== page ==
U.S. Fish & Wildlife Service logo A Unit of the National Wildlife Refuge System
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Arthur R. Marshall Loxahatchee
National Wildlife Refuge

Aerial photo of refuge interior tree islands during the wet season .
10216 Lee Road
Boynton Beach, FL   33437
E-mail: loxahatchee@fws.gov
Phone Number: 561-732-3684
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Aerial photo of refuge interior tree islands during the wet season .
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  Wildlife and Habitat

Continued . . .

Approximately 85% of habitats within the refuge are comprised of sloughs (pronounced 'slew'), wet prairies, sawgrass, and tree islands. These Everglades habitats are key wintering and migration areas for many species of bird. The cypress swamp is the fifth major plant community located on the eastern edge of the refuge. The wet prairies are characterized by short emergent plant life and relatively shallower water levels than in sloughs, which hold deeper water longer than other Everglades communities and are characterized by a scarcity of visible surface plants. The sawgrass community gets its name from the characteristic saw-edged sedge that dominates this type of habitat. Tree islands are formed on slightly higher elevation areas within the marsh and most often have wax myrtle, buttonbush, and coco-plum as its dominant vegetation. The cypress community is a moist microclimate making the conditions perfect for many different species of ferns and bromeliads in addition to the pond and bald cypress.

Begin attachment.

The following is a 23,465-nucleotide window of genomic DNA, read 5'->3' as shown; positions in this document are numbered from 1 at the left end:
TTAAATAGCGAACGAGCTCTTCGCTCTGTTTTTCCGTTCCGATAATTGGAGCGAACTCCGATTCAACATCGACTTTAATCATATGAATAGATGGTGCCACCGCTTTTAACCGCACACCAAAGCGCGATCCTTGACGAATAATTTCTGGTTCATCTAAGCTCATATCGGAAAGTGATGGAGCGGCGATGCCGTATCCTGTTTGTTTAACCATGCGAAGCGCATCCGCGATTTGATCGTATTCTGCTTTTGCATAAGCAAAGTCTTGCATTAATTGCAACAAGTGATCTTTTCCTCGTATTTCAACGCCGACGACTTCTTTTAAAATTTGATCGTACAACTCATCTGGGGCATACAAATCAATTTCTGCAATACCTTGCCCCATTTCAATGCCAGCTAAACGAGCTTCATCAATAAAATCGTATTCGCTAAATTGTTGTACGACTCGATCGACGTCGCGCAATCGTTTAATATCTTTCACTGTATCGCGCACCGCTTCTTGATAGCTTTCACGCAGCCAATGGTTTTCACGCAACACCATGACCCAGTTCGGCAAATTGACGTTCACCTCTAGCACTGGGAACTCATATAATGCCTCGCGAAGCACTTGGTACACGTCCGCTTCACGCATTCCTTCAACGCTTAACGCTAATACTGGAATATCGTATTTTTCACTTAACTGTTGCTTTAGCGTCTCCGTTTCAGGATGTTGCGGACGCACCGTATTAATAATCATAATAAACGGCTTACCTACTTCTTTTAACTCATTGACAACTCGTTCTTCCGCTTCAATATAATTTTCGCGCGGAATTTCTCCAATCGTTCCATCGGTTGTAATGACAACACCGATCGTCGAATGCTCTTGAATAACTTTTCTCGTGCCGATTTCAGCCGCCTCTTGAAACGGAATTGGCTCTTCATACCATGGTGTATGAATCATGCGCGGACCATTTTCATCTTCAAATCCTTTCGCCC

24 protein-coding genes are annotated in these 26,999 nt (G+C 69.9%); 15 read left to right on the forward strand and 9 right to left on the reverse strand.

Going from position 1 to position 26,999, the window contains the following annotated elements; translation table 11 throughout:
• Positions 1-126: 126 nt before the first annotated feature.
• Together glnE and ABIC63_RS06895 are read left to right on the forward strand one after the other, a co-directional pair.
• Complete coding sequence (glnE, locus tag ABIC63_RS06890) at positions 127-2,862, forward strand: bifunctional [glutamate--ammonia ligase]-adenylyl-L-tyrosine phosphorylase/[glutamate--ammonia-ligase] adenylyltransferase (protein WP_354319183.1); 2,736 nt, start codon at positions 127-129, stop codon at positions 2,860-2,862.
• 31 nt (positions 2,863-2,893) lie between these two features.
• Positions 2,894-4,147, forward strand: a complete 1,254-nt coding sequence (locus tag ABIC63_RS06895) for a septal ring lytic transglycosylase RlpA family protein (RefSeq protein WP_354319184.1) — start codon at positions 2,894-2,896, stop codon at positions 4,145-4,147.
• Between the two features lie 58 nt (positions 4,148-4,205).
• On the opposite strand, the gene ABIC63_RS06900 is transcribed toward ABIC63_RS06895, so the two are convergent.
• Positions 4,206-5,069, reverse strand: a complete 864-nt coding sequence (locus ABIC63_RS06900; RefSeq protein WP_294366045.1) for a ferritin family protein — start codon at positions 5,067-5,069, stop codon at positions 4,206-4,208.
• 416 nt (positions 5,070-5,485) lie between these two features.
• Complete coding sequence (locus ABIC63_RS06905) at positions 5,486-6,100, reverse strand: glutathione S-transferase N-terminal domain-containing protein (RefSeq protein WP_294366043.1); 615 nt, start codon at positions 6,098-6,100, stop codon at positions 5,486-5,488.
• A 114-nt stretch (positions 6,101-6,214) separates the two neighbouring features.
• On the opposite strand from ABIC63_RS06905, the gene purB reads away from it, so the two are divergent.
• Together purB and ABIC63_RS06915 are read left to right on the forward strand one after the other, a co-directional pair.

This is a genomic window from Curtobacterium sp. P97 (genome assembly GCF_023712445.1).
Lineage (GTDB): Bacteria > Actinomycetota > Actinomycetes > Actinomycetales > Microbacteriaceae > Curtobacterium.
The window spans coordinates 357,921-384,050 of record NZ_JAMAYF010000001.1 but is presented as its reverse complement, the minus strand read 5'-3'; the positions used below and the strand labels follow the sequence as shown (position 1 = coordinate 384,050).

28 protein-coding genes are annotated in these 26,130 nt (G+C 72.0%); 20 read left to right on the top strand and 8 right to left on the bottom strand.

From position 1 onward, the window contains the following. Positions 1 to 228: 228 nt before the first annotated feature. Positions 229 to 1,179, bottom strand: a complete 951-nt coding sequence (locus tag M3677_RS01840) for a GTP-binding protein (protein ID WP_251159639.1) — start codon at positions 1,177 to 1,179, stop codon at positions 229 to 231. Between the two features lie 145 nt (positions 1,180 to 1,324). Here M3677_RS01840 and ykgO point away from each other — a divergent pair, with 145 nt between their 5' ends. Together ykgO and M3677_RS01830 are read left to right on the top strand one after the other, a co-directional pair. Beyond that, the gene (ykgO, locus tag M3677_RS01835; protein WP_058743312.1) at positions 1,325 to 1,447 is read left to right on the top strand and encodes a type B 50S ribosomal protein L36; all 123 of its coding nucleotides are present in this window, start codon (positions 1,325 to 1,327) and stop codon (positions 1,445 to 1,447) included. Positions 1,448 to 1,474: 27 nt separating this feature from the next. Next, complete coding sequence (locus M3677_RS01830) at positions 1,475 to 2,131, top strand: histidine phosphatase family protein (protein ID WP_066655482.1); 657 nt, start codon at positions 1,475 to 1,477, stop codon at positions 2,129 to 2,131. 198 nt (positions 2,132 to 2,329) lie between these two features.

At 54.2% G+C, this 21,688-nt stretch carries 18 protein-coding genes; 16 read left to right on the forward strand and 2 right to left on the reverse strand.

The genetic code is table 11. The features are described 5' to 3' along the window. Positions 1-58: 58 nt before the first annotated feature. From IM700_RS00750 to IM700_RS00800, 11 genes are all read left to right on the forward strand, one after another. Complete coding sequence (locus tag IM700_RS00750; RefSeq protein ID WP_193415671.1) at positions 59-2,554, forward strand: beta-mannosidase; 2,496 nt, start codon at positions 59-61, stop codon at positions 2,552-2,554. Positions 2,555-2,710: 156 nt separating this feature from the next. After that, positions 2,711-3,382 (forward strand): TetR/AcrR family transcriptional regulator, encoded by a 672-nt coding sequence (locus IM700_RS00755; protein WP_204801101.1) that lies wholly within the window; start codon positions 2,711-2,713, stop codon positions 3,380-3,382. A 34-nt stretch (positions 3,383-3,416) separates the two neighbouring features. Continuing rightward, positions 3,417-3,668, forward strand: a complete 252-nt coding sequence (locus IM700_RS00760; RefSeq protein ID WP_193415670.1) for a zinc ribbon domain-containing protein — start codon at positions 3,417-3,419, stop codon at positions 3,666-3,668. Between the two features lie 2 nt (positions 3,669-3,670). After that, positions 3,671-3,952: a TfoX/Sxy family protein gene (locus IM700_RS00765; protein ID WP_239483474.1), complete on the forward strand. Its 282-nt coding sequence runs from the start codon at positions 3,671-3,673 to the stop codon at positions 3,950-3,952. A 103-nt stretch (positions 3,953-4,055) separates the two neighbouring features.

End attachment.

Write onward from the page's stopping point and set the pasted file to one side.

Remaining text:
In any given year, as many as 257 species of birds may use the diverse wetland habitat of the refuge. Of those birds, approximately 93 species are considered to be common or abundant during certain seasons. For the Everglades snail kite, limpkin, smooth-billed ani, roseate spoonbill, wood stork, American swallowtail kite, short-tailed hawk, Florida sandhill crane, purple gallinule, black-necked stilt and the Arctic peregrine falcon, the refuge provides important habitat for both nesting and migration. A variety of duck species such as the ring-neck, mottled, fulvous-whistling, wood, and ruddy duck may be found on the refuge when water levels are appropriate and adequate habitat is available. Wading birds foraging on the refuge include the wood stork, little blue heron, tricolored heron, yellow-crowned night heron, and glossy ibis.

There are 23 species of mammals known to occur on the refuge. There are at least 11 species (exotic and native) of frogs and toads on the refuge. Approximately 10 species of turtles (exotic and native) use the refuge habitat. Alligators are considered umbrella or keystone species because of the important role they play in providing pockets of standing water during droughts and they are near the top of the food chain.

Approximately 40 species of butterflies can be found on the refuge during various times of the year. There are at least 46 species of temperate fresh water fish that occur regularly on the refuge.

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